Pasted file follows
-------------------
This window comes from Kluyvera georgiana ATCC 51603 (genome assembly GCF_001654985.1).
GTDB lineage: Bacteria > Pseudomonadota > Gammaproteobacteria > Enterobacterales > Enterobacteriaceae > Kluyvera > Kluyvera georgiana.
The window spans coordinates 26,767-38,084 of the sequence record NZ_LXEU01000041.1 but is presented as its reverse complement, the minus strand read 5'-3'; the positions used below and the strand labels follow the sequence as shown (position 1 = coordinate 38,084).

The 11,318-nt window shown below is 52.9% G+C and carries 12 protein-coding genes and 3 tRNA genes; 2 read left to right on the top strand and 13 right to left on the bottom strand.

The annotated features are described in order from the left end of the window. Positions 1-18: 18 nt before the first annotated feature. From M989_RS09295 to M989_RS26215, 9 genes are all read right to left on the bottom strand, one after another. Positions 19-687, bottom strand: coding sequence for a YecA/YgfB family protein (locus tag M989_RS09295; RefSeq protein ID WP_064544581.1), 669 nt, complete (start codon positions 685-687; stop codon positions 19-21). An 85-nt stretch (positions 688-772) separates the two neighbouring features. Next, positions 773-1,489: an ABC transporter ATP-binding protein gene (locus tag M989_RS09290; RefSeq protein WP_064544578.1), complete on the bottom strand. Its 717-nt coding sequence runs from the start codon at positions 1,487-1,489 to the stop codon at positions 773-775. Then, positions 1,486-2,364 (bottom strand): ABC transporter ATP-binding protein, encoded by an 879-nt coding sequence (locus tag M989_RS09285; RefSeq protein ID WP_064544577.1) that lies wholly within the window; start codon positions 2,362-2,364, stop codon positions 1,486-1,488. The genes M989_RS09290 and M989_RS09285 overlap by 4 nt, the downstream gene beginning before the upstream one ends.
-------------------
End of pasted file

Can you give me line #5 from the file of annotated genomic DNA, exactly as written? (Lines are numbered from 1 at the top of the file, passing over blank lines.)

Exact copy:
The annotated features are described in order from the left end of the window. Positions 1-18: 18 nt before the first annotated feature. From M989_RS09295 to M989_RS26215, 9 genes are all read right to left on the bottom strand, one after another. Positions 19-687, bottom strand: coding sequence for a YecA/YgfB family protein (locus tag M989_RS09295; RefSeq protein ID WP_064544581.1), 669 nt, complete (start codon positions 685-687; stop codon positions 19-21). An 85-nt stretch (positions 688-772) separates the two neighbouring features. Next, positions 773-1,489: an ABC transporter ATP-binding protein gene (locus tag M989_RS09290; RefSeq protein WP_064544578.1), complete on the bottom strand. Its 717-nt coding sequence runs from the start codon at positions 1,487-1,489 to the stop codon at positions 773-775. Then, positions 1,486-2,364 (bottom strand): ABC transporter ATP-binding protein, encoded by an 879-nt coding sequence (locus tag M989_RS09285; RefSeq protein ID WP_064544577.1) that lies wholly within the window; start codon positions 2,362-2,364, stop codon positions 1,486-1,488. The genes M989_RS09290 and M989_RS09285 overlap by 4 nt, the downstream gene beginning before the upstream one ends.